We moved into our first rented flat one sunny June morning.
The flat was in an old pre-loved building that used to be a hotel. It needed a lick of paint or two, but it was all bay windows, high ceilings and big rooms. It faced out onto a park. There was no road in front, no cars. Just space.
When we moved in, I knew it would be special. I knew the moment I threw open the large sash window in the living room that it would be a significant time. Life-altering. There really is no place like home.
The sun used to live in the lounge. It would ripple across the carpet and warm my toes. It was so light all the time. It was beautiful to me. I’m drawn to that sort of light.
Don’t get me wrong, the flat was cold. Not just cold, but frost on the inside of the windows cold. Regularly reaching highs of 7 degrees cold. But it always light. It made me feel light too. I miss that flat almost every day.
The day went rented the flat was a spur-of-the-moment decision, but then at the same time it wasn’t. My boyfriend (now husband) hadn’t seen it, it had been on the market for mere hours. But I’ve always known I was going to live there. It was fate; I suppose.
Years ago, on a snowy blue-sky day, I’d walked across the park by that flat and I’d looked up at the aged grandeur of the houses stretching across the Broadwalk and I’d said to my friend:
I’m going to live there one day. That’s my dream house location.
I don’t remember how the rest of that story went.
It was most likely the Narnia lamps that sold it to me. Growing up, I’m sure we watched The Lion, The Witch and The Wardrobe most weekends. It’s why Turkish delight freaks me out to this day and it’s why every time I take my kids (that don’t exist yet) to holiday homes and cottages, we’re all going to rush to the wardrobes before we even take our coats off, just to see if we’ve found ‘it’.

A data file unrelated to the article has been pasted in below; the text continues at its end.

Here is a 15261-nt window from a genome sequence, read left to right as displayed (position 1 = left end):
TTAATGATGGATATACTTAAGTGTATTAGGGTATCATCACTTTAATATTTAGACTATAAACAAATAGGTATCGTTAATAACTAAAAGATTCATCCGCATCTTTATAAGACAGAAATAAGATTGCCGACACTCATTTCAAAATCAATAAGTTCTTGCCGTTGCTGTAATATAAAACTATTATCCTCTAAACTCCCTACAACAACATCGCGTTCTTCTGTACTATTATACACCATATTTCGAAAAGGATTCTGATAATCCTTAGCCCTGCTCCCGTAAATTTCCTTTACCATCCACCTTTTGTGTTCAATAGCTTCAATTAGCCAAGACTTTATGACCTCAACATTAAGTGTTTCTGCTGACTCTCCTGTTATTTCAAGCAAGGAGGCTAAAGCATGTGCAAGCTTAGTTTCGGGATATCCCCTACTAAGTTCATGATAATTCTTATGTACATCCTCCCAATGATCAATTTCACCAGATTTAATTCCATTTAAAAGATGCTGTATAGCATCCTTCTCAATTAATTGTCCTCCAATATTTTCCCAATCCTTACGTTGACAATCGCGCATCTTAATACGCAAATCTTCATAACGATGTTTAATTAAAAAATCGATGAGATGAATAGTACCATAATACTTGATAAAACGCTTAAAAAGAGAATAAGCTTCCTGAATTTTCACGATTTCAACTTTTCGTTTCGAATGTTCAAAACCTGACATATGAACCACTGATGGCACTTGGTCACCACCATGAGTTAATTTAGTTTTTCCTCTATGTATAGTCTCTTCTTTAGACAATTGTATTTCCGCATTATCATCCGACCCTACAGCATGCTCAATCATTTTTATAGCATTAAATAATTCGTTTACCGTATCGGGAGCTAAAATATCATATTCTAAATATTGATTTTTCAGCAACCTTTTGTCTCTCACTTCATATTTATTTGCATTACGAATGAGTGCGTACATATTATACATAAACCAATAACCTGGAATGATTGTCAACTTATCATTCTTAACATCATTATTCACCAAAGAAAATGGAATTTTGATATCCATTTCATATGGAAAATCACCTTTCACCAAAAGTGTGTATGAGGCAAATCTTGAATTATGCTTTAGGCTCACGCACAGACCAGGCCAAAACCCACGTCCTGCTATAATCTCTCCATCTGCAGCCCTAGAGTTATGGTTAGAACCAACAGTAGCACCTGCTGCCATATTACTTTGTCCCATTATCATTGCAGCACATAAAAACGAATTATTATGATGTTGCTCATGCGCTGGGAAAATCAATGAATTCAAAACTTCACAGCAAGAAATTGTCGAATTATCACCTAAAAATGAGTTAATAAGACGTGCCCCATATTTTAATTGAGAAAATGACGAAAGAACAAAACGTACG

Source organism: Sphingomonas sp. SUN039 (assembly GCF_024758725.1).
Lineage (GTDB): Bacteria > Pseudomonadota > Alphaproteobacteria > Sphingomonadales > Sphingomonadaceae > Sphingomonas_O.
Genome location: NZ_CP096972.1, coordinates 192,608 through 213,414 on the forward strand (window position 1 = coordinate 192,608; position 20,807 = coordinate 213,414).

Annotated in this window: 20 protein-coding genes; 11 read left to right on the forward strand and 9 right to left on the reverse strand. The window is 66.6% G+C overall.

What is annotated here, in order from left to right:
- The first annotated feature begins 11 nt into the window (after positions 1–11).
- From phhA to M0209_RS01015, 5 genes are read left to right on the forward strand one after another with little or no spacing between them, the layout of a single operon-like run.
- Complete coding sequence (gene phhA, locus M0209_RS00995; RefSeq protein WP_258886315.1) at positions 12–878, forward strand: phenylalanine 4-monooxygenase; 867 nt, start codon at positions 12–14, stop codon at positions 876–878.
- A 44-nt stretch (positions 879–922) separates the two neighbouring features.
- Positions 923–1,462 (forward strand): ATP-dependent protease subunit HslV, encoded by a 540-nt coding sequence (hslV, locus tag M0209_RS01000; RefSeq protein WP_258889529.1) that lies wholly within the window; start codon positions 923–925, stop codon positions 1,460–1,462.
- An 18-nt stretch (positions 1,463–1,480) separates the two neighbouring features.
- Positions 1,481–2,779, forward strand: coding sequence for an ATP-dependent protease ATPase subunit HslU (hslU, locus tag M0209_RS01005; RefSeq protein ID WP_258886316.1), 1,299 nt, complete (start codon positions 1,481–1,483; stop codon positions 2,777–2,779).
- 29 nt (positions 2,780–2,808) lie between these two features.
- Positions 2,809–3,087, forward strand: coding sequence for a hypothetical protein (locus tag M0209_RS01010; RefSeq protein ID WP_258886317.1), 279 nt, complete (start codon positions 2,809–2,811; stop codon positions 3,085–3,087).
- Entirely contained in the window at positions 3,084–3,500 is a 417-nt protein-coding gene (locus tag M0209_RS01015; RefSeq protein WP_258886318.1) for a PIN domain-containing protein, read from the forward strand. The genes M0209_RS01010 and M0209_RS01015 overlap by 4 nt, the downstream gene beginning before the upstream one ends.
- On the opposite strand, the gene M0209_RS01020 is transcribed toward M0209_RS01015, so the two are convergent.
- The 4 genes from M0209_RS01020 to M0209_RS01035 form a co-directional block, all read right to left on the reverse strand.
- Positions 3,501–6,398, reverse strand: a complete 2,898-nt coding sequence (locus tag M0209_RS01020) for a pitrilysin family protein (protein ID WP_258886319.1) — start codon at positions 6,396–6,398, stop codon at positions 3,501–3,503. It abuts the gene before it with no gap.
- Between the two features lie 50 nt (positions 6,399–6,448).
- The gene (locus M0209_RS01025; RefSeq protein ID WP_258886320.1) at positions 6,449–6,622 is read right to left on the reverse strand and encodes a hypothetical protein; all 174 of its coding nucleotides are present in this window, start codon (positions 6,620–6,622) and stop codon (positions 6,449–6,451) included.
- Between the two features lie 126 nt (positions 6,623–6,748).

But it’s also because I was in awe of the people who got to live in that park. I was jealous. They opened their front door to green space, to birds and to trees and water and even more space. (I mean, they could have warned us about the noise of the ducks, but like most things in life, you get used to it.)
How did I know?
How do any of us know?
I felt it. I’m sure you’ve been there too, when you can feel that a moment is happening. That it’s something you’ll never forget.
I just knew I’d live in that park.
I just knew it would be one of the homes I loved the most.
I bought a wall sticker the week we moved in to prove it: “These are the good old days”.
It was like I was declaring it over the space, predicting the future and confirming my hopes with words to live by.
I’ve lost track of the nights that turned into mornings in that flat.
The Proseccos’ that turned into spilt drinks, and the laughter that turned into tears. The new years’ we welcomed in. That time the police came round and commented on my unicorn slippers. The remaking of the sofa bed, the washing of guest towels, time and time again. The baking of cakes. The card games. The Jungle Speed fights. The expansion pack. The parties. The neighbours never complained.